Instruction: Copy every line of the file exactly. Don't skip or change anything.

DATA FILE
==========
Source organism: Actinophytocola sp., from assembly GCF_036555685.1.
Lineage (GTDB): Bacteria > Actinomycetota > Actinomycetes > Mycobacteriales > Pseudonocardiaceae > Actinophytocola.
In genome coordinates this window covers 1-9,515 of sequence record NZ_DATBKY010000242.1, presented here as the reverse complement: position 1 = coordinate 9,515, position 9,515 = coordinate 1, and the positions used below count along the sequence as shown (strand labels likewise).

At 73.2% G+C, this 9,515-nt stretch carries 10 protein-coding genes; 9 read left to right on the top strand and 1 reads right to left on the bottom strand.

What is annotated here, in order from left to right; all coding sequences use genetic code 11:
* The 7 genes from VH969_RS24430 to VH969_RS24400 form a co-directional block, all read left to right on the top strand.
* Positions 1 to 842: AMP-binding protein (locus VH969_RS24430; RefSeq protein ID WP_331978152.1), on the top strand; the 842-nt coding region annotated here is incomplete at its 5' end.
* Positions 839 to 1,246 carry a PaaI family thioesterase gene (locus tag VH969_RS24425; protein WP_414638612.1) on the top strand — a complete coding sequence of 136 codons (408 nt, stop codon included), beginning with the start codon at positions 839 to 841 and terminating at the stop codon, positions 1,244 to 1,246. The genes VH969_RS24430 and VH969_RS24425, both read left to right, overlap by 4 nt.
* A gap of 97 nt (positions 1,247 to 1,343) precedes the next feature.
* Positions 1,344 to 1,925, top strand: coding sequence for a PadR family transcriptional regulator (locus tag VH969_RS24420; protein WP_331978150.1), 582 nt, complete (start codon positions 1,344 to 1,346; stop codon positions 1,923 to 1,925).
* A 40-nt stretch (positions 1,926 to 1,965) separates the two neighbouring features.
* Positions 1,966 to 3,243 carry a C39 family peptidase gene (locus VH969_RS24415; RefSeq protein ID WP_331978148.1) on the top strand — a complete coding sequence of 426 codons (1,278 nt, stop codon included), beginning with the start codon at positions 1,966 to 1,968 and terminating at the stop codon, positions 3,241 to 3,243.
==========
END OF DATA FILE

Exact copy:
Source organism: Actinophytocola sp., from assembly GCF_036555685.1.
Lineage (GTDB): Bacteria > Actinomycetota > Actinomycetes > Mycobacteriales > Pseudonocardiaceae > Actinophytocola.
In genome coordinates this window covers 1-9,515 of sequence record NZ_DATBKY010000242.1, presented here as the reverse complement: position 1 = coordinate 9,515, position 9,515 = coordinate 1, and the positions used below count along the sequence as shown (strand labels likewise).

At 73.2% G+C, this 9,515-nt stretch carries 10 protein-coding genes; 9 read left to right on the top strand and 1 reads right to left on the bottom strand.

What is annotated here, in order from left to right; all coding sequences use genetic code 11:
* The 7 genes from VH969_RS24430 to VH969_RS24400 form a co-directional block, all read left to right on the top strand.
* Positions 1 to 842: AMP-binding protein (locus VH969_RS24430; RefSeq protein ID WP_331978152.1), on the top strand; the 842-nt coding region annotated here is incomplete at its 5' end.
* Positions 839 to 1,246 carry a PaaI family thioesterase gene (locus tag VH969_RS24425; protein WP_414638612.1) on the top strand — a complete coding sequence of 136 codons (408 nt, stop codon included), beginning with the start codon at positions 839 to 841 and terminating at the stop codon, positions 1,244 to 1,246. The genes VH969_RS24430 and VH969_RS24425, both read left to right, overlap by 4 nt.
* A gap of 97 nt (positions 1,247 to 1,343) precedes the next feature.
* Positions 1,344 to 1,925, top strand: coding sequence for a PadR family transcriptional regulator (locus tag VH969_RS24420; protein WP_331978150.1), 582 nt, complete (start codon positions 1,344 to 1,346; stop codon positions 1,923 to 1,925).
* A 40-nt stretch (positions 1,926 to 1,965) separates the two neighbouring features.
* Positions 1,966 to 3,243 carry a C39 family peptidase gene (locus VH969_RS24415; RefSeq protein ID WP_331978148.1) on the top strand — a complete coding sequence of 426 codons (1,278 nt, stop codon included), beginning with the start codon at positions 1,966 to 1,968 and terminating at the stop codon, positions 3,241 to 3,243.